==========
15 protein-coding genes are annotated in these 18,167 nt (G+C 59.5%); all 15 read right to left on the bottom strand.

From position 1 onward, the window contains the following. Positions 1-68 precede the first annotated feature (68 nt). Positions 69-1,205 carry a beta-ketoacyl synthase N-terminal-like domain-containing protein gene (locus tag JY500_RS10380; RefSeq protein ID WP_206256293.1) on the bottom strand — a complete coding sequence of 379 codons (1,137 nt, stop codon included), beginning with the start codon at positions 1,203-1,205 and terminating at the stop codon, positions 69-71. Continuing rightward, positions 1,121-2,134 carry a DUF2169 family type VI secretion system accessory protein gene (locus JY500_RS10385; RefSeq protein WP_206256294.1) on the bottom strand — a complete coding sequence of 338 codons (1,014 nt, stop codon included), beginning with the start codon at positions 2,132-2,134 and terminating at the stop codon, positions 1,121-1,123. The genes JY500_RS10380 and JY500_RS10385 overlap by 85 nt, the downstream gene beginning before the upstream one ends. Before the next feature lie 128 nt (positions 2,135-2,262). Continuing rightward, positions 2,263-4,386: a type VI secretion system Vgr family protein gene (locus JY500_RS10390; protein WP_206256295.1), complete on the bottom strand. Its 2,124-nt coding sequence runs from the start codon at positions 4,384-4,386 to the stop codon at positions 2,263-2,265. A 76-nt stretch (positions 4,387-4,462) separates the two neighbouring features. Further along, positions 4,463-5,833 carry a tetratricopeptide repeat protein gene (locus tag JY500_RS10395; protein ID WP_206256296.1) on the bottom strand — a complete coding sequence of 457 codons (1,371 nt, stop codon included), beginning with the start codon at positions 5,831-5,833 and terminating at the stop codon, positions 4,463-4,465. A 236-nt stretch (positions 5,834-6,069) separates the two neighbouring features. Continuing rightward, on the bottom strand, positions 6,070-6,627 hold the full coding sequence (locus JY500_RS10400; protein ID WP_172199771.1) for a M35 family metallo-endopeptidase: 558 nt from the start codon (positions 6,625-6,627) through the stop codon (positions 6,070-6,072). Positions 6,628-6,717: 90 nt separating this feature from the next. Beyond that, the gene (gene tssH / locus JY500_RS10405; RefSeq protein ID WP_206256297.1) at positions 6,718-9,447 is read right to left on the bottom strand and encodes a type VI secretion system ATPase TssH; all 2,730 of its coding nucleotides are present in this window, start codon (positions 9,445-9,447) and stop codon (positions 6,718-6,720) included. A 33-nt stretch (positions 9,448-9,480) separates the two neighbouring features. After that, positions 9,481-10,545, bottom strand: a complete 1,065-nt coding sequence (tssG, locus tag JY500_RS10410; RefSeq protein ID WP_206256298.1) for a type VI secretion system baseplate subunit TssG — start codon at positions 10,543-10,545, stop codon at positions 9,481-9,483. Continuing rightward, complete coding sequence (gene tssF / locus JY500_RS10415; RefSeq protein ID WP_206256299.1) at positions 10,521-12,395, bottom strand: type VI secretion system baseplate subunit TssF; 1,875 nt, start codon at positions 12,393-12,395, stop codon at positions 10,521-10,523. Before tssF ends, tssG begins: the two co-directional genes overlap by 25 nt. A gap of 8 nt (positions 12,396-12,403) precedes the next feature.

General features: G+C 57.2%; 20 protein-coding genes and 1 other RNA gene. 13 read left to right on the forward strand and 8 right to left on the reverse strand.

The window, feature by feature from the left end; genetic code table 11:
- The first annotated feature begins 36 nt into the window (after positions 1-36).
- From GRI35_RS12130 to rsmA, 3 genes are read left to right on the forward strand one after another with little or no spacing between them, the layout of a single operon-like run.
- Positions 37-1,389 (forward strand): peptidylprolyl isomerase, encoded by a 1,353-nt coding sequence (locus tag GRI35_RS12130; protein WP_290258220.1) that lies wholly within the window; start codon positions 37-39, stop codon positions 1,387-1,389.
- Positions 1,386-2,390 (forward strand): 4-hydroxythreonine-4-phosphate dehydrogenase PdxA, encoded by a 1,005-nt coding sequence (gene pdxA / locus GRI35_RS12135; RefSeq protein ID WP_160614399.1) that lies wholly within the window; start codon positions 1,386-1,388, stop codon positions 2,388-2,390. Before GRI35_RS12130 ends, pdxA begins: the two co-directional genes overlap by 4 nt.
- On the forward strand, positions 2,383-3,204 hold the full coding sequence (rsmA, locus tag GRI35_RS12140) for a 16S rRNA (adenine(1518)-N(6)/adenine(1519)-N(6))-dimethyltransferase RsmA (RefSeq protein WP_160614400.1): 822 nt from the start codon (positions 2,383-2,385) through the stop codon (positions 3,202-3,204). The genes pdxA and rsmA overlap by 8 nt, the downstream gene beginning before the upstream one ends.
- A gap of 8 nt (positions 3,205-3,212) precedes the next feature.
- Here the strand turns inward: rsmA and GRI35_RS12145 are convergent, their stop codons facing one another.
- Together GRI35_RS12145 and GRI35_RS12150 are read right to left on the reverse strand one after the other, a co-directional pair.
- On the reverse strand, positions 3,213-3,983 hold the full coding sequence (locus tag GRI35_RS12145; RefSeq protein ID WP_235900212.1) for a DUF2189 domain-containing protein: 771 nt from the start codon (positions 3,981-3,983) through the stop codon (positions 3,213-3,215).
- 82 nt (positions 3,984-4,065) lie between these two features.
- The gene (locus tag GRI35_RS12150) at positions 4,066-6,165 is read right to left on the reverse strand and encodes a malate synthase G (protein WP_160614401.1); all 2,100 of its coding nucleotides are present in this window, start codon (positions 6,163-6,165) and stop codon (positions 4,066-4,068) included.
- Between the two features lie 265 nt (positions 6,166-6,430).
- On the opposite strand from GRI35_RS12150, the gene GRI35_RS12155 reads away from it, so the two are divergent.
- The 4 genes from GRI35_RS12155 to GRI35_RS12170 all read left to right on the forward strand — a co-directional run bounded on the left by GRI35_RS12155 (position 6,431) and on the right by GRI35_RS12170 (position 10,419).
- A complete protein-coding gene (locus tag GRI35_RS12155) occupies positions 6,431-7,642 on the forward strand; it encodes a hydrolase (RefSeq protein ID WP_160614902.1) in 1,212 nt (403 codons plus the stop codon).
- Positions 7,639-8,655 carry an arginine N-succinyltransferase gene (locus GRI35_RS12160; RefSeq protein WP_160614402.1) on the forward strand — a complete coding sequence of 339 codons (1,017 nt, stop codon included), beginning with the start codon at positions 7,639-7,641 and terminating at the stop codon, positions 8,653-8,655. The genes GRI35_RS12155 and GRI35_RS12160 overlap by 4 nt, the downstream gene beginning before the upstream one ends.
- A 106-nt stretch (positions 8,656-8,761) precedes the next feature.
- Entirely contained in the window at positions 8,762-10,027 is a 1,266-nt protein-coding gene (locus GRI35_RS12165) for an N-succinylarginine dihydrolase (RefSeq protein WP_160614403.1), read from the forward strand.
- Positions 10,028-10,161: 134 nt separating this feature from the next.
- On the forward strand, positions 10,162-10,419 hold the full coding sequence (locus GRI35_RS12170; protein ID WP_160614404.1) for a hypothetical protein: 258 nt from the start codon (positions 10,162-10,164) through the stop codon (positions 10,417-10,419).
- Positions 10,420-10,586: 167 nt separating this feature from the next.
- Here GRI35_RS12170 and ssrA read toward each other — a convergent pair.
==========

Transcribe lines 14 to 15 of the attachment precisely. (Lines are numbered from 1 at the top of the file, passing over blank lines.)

- 82 nt (positions 3,984-4,065) lie between these two features.
- The gene (locus tag GRI35_RS12150) at positions 4,066-6,165 is read right to left on the reverse strand and encodes a malate synthase G (protein WP_160614401.1); all 2,100 of its coding nucleotides are present in this window, start codon (positions 6,163-6,165) and stop codon (positions 4,066-4,068) included.